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4th Marine Corps District

Marine Corps Recruiting Command

Marine Corps Poolees get lost in the Woods

By Sgt. Stephen Himes | 4th Marine Corps District | March 3, 2017

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After a week of rain, snow, and sub-freezing temperatures, Mother Nature warmed up Hogback Ridge Park as Marines and future Marines descended upon the grounds Feb. 18. The ground was mostly dry as the future Marines or poolees as they are called arrived at “point one,” a lone pavilion in a clearing surrounded by woods. On the tables lay maps, protractors, pens, and most importantly compasses. The poolees of Marine Corps Recruiting Sub-Station Mentor were about to learn the critical skill of land navigation.

                “I’ve seen a compass before, but never really understood what everything meant or how to really use it,” said Jose Mendez, a senior at Riverside High School. “It was really exciting to learn how everything works and how to find my way in the old-school manner.”

                Standing behind a large military reference grade system map of the area, Gunnery Sgt. Paul Folk starts to explain the basics of land navigation to the poolees.

                “I don’t want to steal the drill instructors thunder,” said Folk, the staff non-commissioned officer-in-charge of RSS Mentor. “I just wanted to ensure that these young men had the opportunity to see this gear and know something before arriving down there and learning it all in the harsh world of Marine Corps Recruit Depot Parris Island.”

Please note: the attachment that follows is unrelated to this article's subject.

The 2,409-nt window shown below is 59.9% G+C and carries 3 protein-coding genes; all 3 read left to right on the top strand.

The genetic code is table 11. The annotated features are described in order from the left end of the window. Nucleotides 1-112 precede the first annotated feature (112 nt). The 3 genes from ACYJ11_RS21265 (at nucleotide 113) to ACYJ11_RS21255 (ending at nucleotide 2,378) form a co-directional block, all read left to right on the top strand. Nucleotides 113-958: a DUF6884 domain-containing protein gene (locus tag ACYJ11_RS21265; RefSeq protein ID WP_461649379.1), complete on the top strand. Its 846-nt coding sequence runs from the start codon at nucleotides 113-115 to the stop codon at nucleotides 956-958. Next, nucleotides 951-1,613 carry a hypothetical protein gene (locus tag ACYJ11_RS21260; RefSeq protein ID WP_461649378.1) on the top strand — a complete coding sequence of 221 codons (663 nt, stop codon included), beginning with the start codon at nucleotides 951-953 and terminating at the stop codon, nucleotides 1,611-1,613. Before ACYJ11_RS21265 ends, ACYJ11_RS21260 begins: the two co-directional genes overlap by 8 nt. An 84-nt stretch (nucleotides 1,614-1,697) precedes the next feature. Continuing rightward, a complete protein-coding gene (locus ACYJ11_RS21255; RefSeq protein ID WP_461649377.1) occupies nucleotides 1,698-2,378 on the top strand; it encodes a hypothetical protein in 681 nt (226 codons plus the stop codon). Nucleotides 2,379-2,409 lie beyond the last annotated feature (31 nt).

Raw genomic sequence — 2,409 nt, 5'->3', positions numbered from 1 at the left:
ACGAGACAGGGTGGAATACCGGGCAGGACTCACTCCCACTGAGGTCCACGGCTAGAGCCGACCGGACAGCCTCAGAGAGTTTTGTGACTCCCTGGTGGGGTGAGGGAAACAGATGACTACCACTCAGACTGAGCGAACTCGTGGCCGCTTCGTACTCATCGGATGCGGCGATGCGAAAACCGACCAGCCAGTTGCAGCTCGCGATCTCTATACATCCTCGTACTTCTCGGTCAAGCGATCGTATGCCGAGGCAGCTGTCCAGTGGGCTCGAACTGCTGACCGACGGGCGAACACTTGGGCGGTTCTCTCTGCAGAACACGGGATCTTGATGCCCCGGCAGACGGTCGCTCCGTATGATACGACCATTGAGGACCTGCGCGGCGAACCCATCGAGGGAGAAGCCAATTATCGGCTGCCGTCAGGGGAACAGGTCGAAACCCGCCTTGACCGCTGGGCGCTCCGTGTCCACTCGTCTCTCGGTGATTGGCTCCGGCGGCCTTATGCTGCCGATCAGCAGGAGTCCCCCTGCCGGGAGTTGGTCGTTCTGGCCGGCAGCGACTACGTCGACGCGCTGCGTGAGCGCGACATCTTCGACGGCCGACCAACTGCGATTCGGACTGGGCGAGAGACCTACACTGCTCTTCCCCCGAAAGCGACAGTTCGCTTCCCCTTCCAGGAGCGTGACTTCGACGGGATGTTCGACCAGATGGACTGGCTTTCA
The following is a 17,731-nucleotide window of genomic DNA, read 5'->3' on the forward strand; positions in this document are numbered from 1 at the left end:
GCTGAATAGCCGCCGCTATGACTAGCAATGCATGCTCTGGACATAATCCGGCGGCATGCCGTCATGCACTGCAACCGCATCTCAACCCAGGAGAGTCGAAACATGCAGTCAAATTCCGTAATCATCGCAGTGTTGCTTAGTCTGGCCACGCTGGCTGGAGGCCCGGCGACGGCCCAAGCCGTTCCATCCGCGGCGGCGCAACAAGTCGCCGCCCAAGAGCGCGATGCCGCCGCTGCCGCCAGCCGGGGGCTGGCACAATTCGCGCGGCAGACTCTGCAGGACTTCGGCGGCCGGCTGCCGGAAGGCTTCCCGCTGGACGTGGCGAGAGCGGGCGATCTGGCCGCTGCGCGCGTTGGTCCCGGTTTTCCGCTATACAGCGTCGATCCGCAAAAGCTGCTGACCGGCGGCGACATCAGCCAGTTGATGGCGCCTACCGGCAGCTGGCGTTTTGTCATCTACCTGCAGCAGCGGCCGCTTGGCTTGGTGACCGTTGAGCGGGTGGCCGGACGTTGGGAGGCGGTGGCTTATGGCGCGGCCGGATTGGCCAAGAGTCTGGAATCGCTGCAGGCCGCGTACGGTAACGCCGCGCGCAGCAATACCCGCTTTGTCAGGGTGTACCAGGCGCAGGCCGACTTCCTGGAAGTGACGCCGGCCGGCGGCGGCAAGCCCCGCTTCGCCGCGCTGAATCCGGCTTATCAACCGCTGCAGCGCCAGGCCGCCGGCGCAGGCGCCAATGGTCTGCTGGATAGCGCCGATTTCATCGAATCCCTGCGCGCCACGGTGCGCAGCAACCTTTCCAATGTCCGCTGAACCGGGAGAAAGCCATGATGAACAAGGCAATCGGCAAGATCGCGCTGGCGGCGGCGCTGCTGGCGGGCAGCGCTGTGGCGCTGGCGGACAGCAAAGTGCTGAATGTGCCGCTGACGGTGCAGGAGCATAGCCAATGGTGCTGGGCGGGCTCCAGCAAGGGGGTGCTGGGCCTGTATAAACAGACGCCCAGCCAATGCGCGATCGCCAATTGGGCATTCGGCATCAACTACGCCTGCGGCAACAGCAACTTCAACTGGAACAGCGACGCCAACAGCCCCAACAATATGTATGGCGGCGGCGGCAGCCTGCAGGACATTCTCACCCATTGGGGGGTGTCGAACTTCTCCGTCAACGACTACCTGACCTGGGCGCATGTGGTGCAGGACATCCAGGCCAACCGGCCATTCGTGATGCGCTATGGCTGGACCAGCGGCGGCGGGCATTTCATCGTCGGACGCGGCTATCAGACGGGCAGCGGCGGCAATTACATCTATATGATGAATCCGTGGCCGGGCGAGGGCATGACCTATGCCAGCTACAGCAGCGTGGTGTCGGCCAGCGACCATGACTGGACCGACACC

After explaining the map, grid coordinates, how to plot coordinates, and how to find an azimuth, the poolee’s were given five random points and sent into the woods with only a compass, map, and protractor to find their way.

                “On paper it was really easy,” said Eric Nagy, a senior at Conneaut High School. “Once we got into the woods and started trying to walk in a straight line toward our point is when it started to get complicated. It was really good to get a chance to see and experience this before going to recruit training.”

                The points were marked with poles that had numbers attached to them. Once all five points were located, the poolees rallied back at the pavilion to enjoy a lunch together and talk about their adventures.

                “Today was meant to give these poolees some experience with some of the equipment they will use at Parris Island and later on in their Marine Corps careers,” said Folk. “We want them to see what it is like being part of a brotherhood and what it is like to be a Marine.”
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